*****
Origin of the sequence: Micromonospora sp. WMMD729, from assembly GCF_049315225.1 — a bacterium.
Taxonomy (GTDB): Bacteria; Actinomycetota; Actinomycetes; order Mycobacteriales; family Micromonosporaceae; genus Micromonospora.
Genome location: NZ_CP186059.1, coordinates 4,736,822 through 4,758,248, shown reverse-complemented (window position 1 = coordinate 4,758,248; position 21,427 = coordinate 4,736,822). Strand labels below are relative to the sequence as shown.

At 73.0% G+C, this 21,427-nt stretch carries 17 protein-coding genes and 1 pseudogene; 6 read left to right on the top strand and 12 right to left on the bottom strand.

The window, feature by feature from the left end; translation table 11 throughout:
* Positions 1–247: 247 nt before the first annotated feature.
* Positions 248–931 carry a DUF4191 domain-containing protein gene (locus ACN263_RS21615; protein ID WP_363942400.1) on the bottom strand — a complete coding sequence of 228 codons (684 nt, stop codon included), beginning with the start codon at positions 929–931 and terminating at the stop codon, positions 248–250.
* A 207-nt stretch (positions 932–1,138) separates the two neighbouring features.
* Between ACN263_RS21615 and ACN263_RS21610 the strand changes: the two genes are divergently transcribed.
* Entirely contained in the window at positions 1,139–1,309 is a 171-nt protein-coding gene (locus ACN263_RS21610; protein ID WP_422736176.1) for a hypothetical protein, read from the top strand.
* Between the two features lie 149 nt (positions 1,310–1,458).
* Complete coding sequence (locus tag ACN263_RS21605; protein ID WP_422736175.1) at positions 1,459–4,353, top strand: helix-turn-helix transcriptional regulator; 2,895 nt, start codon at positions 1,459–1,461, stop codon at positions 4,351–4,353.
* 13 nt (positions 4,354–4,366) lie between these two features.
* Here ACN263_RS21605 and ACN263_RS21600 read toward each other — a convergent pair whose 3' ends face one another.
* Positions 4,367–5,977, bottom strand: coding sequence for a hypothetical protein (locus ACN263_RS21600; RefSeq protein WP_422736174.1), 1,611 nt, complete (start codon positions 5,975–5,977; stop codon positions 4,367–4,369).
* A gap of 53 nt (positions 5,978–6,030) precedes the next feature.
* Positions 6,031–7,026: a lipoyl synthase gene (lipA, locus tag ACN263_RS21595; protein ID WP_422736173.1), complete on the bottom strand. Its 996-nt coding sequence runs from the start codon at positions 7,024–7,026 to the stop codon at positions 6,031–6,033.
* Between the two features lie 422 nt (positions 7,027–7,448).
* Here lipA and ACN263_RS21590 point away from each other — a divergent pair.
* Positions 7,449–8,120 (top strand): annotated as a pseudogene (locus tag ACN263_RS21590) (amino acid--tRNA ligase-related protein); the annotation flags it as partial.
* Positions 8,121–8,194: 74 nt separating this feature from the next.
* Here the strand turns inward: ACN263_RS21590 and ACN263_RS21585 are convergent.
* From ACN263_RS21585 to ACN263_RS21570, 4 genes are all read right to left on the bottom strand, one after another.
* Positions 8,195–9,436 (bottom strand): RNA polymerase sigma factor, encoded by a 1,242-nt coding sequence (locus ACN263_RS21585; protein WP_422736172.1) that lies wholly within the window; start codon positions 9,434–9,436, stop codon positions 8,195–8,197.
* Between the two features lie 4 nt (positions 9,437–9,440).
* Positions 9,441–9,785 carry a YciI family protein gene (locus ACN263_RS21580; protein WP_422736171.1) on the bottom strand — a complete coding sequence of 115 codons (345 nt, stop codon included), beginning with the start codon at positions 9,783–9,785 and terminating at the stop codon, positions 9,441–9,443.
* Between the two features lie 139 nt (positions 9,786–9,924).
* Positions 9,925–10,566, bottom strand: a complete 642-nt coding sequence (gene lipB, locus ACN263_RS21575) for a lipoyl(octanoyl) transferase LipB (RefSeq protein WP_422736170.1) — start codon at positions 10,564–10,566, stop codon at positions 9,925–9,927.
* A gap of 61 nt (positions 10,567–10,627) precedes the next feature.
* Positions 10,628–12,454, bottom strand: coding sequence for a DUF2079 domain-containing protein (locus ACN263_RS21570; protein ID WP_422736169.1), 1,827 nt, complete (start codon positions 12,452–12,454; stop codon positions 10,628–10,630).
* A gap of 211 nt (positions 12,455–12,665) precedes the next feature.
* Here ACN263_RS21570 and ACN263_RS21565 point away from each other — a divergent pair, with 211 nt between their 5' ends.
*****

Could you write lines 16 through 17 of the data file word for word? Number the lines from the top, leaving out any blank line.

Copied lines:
* A gap of 53 nt (positions 5,978–6,030) precedes the next feature.
* Positions 6,031–7,026: a lipoyl synthase gene (lipA, locus tag ACN263_RS21595; protein ID WP_422736173.1), complete on the bottom strand. Its 996-nt coding sequence runs from the start codon at positions 7,024–7,026 to the stop codon at positions 6,031–6,033.